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Effectiveness of opioid rotation in the control of cancer pain: The ROTODOL Study

Jesús González-Barboteo, MD, Xavier Gómez-Batiste Alentorn, MD, PhD, Felipe A. Calvo Manuel, MD, PhD, Vicente Alberola Candel, MD, M. Amalia Palacios Eito, MD, Isabel Sánchez-Magro, MD, PhD, F. Javier Pérez Martín, PhD, Josep Porta-Sales, MD, PhD


Objective: To assess the effectiveness of opioid rotation (OR) to manage cancer pain. To describe the adverse events (AEs) associated with OR.

Setting: Thirty-nine tertiary hospital services.

Patients: Sixty-seven oncological patients with cancer-related pain treated at outpatient clinics.

Intervention: Prospective multicenter study. Pain intensity was scored using a Numerical Rating Scale (NRS) of 0-10. Average pain (AP) intensity in the last 24 hours, breakthrough pain (BTP), and the number of episodes of BTP on the days before and 1 week after OR were assessed. The pre-OR and post-OR opioid were recorded. The presence and intensity of any AEs occurring after OR were also recorded.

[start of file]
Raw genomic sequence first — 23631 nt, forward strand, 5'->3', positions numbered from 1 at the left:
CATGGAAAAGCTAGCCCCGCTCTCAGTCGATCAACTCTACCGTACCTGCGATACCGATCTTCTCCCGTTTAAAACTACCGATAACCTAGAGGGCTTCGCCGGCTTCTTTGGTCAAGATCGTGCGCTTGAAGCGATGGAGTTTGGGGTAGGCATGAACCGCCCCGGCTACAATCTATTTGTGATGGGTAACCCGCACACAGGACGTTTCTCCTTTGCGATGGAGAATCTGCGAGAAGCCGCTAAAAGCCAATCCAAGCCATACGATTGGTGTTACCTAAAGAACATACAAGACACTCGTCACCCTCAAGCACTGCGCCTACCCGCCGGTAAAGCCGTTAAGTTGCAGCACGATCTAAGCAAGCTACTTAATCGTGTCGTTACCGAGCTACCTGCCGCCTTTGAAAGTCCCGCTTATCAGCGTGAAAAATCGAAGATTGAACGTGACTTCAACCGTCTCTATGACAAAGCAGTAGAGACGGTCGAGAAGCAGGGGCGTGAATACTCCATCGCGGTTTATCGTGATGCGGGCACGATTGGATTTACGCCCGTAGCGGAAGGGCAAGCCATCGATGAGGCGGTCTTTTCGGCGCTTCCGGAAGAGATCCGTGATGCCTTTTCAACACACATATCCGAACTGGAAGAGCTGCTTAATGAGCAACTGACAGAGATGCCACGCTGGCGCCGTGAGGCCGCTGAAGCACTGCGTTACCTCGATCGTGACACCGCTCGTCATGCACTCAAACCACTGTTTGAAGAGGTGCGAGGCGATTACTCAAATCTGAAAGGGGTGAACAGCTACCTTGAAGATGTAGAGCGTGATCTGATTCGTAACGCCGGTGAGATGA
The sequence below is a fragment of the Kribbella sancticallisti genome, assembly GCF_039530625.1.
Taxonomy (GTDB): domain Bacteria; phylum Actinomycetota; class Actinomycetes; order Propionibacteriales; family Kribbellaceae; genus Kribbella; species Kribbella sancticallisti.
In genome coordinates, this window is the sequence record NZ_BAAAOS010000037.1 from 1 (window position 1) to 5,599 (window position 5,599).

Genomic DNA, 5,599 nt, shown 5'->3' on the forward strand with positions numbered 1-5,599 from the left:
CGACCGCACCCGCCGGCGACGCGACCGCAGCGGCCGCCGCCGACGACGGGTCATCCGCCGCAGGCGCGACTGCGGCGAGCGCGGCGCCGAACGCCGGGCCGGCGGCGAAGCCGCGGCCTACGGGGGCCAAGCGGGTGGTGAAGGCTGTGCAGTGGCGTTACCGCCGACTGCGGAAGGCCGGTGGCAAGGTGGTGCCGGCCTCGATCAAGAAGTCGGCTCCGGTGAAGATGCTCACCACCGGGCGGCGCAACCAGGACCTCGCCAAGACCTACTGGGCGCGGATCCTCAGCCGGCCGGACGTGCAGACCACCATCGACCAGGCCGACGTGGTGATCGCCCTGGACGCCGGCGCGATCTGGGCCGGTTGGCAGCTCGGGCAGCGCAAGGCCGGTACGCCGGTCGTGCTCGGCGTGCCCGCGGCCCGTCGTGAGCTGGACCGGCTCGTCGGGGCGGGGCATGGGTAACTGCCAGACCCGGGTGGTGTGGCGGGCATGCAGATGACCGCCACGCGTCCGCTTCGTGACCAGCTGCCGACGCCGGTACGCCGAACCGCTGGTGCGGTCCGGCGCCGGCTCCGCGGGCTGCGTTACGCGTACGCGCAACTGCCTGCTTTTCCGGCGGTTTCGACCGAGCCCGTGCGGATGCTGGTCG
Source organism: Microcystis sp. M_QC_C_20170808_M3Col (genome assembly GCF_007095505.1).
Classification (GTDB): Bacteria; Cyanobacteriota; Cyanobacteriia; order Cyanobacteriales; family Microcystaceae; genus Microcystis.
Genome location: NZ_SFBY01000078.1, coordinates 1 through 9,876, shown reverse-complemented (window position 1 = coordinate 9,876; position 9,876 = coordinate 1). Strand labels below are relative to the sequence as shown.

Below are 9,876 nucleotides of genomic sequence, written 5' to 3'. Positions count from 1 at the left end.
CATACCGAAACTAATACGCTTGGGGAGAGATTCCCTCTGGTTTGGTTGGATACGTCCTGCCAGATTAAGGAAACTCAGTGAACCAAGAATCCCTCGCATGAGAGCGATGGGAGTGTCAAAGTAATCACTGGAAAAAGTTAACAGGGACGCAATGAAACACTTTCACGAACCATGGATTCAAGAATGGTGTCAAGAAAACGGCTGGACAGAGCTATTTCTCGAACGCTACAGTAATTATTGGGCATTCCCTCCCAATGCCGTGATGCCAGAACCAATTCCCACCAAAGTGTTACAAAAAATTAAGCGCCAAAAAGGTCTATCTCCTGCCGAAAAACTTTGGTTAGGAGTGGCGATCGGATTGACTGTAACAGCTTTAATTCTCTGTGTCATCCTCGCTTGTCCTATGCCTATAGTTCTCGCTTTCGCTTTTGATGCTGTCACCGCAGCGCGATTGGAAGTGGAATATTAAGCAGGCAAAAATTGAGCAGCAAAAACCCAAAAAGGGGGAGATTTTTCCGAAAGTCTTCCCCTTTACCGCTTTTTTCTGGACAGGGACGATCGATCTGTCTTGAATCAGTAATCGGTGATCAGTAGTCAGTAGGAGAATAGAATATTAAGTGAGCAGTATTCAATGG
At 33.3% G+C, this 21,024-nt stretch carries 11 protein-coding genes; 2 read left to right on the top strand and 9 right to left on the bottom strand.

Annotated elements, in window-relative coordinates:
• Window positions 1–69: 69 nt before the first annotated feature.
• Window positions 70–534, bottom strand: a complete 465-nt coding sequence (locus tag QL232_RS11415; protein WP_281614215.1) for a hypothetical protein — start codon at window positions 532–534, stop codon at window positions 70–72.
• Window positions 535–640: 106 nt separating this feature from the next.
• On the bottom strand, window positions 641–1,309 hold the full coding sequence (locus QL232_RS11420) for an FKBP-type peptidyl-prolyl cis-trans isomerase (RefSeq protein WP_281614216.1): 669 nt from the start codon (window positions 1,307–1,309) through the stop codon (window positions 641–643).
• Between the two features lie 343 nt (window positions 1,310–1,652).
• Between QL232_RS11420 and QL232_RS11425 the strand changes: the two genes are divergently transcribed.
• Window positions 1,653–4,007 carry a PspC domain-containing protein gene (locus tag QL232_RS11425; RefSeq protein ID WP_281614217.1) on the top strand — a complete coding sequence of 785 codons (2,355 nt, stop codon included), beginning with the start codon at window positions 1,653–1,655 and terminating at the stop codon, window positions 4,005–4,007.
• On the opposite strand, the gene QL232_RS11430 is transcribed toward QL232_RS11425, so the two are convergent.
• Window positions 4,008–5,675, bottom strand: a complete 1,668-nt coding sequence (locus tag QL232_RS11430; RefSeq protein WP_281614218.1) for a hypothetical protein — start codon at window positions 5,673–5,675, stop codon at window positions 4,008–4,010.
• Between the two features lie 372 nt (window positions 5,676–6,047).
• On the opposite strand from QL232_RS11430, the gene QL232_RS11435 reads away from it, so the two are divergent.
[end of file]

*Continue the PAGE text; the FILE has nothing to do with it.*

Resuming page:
Results: In the 67 patients evaluated, 75 ORs were recorded. In all cases, the main reason for OR was poor pain control. Pain intensity decreased by 2 points after OR in 75.4 percent and 57.8 percent of cases for AP and BTP, respectively. If the initial NRS score was 4, a decrease below <4 accounted for 50.9 percent and 32.3 percent of cases for AP and BTP, respectively. The number of episodes of BTP also decreased significantly (p < 0.001). A total of 107 AEs were reported, most of which were mild in intensity, with gastrointestinal symptoms predominating.

Conclusions: Opioid rotation appears to be both safe and effective in the management of basal and breakthrough cancer pain.


analgesics, opioid/administration and dosage, pain, neoplasms

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